, NAIROBI, Kenya, Dec 31- Just hours to 2018, Kenya appeared to crawl out of the bloodstained 2017 which has been marked with highest number of fatal road accidents across the country.
The East African country is ranked among countries with the worst road safety records globally based on a 2015 World Health Organisation (WHO) report titled the Global Status on Road Safety.
The report shows that Kenya, Tanzania and Rwanda with respectively 29.1, 32.9 and 32.1 deaths per 100,000 people, are amongst the worst 10 performers on road fatalities in the continent. It is among the worst 20 in the world, with Uganda placed better 27.4.
The latest worst accident in Kenya occurred on Sunday morning when 36 people died during a passenger bus head-on collision with a truck at Migaa on the Nakuru-Eldoret highway, just 10 kilometers from the Salgaa black spot.
Many more accidents have occurred at this particular stretch since mid December when most people started travelling upcountry for festivities.
Police have placed the death toll from accidents at this particular stretch at more than 100 since December 20.
“We lost 30 people on the spot today (Sunday) and six others have succumbed to injuries,” Zero Arama, the Rift valley Traffic Police chief told journalists, and warned drivers to be “cautious and observe traffic regulations to avoid more fatalities.”
While available statistics show that up to 3000 people die annually from road accidents in Kenya, this year’s toll is likely to be even higher due to the increased number of accidents recorded since June.
WHO differs with the country’s official statistics and instead places the annual death toll at an average of 12,000, with many accidents blamed on faulty vehicles and minimal or total lack of enforcement by authorities coupled with bribery.
The report shows that no African country except South Africa meets any of the UN’s seven main vehicle safety standards.
Police Headquarters is yet to release the final accidents toll for 2017 which is expected at the beginning of the New Year.
By December 15, the National Transport and Safety Authority (NTSA) revealed that 150 lives had been lost for the two weeks, a number that has stretched further.
Other notable accidents this year is the one that claimed the live of Nyeri Governor Wahome Gakuru on the Nyeri-Karatina road on November 6.
In December last year, more than 40 people died when an out of control fuel tanker ploughed into vehicles and then exploded in Naivasha.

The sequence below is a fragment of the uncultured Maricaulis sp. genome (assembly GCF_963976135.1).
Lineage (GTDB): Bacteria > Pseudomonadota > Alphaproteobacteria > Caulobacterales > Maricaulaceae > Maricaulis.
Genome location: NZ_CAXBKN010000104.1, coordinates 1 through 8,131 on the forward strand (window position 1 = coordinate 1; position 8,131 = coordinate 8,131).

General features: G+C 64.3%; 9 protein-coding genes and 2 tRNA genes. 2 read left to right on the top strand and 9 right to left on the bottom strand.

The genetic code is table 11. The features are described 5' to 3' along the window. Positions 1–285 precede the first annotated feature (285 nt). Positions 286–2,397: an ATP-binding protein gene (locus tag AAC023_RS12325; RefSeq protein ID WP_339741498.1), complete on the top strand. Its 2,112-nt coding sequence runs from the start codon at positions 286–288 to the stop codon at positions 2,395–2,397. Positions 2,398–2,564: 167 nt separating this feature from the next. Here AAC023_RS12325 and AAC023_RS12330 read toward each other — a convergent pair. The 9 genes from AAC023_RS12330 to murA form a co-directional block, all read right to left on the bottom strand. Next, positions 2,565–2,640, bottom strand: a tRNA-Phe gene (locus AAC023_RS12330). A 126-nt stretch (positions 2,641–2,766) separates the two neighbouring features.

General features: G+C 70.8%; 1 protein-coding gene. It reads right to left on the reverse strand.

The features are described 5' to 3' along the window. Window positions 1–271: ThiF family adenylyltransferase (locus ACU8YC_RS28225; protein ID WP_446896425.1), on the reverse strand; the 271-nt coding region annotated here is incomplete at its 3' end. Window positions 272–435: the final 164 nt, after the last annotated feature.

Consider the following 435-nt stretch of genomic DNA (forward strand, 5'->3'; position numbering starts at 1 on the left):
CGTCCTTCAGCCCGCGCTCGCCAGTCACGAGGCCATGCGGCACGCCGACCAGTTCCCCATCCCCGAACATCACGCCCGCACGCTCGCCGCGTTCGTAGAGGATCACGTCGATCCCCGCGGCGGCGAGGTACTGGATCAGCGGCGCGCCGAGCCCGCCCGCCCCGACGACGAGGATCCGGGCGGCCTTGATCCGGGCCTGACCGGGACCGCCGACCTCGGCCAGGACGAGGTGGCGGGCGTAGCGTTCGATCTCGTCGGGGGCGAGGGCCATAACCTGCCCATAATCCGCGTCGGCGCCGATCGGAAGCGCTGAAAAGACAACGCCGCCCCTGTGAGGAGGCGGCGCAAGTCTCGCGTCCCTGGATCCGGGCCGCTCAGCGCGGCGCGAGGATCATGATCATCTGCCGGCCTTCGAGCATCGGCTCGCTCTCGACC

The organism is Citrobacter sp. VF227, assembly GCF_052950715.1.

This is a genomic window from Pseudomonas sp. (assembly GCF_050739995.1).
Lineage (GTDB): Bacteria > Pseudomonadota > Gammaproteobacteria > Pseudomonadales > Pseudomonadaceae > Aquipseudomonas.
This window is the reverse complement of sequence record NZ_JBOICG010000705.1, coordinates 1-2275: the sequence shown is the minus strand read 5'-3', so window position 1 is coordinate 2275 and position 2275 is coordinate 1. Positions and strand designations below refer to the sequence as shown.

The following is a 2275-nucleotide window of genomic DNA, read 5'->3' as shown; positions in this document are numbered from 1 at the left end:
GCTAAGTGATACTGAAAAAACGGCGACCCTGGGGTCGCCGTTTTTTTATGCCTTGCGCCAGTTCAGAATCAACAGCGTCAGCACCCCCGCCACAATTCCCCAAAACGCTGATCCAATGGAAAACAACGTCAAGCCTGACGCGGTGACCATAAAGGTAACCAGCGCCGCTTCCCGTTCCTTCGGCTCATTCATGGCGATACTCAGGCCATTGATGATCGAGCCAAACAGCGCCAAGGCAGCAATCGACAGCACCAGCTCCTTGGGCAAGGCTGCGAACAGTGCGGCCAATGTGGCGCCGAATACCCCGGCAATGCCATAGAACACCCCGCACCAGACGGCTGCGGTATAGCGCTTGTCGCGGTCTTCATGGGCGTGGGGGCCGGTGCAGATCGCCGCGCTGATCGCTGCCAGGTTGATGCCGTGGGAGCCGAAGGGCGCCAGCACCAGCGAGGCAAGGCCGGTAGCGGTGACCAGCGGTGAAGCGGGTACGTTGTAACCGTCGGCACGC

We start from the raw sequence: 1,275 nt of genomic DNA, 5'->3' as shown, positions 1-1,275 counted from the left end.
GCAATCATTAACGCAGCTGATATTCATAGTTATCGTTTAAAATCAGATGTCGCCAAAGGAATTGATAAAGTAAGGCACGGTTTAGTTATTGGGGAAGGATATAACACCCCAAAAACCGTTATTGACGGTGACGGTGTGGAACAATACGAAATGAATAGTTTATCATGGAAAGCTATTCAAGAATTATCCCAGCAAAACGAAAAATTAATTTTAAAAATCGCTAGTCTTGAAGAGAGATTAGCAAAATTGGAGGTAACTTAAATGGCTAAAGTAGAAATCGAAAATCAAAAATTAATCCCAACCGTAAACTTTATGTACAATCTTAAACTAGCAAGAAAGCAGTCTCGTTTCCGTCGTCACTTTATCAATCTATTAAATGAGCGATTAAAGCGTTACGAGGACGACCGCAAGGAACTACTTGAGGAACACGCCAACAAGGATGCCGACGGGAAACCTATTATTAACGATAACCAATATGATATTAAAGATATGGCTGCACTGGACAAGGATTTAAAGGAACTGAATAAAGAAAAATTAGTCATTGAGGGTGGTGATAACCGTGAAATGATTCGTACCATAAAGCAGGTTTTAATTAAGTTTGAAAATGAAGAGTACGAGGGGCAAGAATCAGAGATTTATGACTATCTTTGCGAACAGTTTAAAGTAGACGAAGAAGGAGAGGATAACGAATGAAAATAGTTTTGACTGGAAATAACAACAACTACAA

-The Salgaa black spot-
Myths have surrounded the Salgaa black spot along Nakuru-Eldoret highway on what could be the cause of what seems to be unending road accidents.
It’s a ‘bloodthirsty’ spot, where hundreds of lives have been lost; breadwinners killed, entire families wiped…but despite some kneejerk measures to restore order, the gains remain indiscernible.
Two weeks ago, more than 10 people died in a road accident on the same stretch, just days after a prominent Kericho musician perished there with his crew of six.
It is on the same stretch at Sachangwan where more than 100 people were killed in 2009 while siphoning fuel when a petrol tanker overturned and went up in flames.
Kenya has other black spots on the Nairobi-Mombasa highway, Thika-Garissa, Nairobi-Nyeri highway and the Makutano-Meru road.
Six people were killed near Matuu when a bus overturned.
On Friday night, three bishops were killed when their vehicle collided head-on with another near Mwea.
The Bishops from the African Independent Pentecostal Church of Africa (AIPCA) died on the spot during the accident that occurred in Wamumu area on the Embu-Mwea road. Two drivers sustained serious injuries.
President Uhuru Kenyatta has weighed in on the matter, warning drivers to observe traffic regulations, in his Jamhuri Day address when he ordered police not to abdicate their traffic enforcement duty.
National Police chief Joseph Boinnet subsequently ordered the traffic department to strictly enforce the law, but accidents are still on the rise despite warnings from higher echelons.
-What NTSA has said-
The National Transport and Safety Authority (NTSA) has since attributed the crashes to speeding, reckless driving and driving under the influence of alcohol and other substances.
The authority however, said it is working with the Kenya National Highways Authority (KENHA) to reverse the worrying trend, by installing additional humps, rumble strips including road marking and signage.